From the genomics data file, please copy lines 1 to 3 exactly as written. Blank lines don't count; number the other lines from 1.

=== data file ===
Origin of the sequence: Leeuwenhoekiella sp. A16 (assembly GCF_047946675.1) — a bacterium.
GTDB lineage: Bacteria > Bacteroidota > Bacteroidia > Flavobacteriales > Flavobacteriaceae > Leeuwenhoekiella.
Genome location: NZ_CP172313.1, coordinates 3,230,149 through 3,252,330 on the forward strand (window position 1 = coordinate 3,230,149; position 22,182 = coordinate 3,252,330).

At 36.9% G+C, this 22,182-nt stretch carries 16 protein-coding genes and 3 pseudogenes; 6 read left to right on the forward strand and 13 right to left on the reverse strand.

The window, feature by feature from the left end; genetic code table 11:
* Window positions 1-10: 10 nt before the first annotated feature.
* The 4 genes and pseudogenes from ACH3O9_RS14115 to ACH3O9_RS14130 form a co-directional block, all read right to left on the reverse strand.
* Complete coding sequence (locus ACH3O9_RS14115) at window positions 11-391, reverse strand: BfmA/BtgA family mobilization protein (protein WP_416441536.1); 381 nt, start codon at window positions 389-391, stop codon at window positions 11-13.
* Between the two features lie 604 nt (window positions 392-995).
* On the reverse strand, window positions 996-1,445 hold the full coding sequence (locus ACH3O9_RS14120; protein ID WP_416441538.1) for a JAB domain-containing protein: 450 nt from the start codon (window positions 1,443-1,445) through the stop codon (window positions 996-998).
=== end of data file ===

Origin of the sequence: Leeuwenhoekiella sp. A16 (assembly GCF_047946675.1) — a bacterium.
GTDB lineage: Bacteria > Bacteroidota > Bacteroidia > Flavobacteriales > Flavobacteriaceae > Leeuwenhoekiella.
Genome location: NZ_CP172313.1, coordinates 3,230,149 through 3,252,330 on the forward strand (window position 1 = coordinate 3,230,149; position 22,182 = coordinate 3,252,330).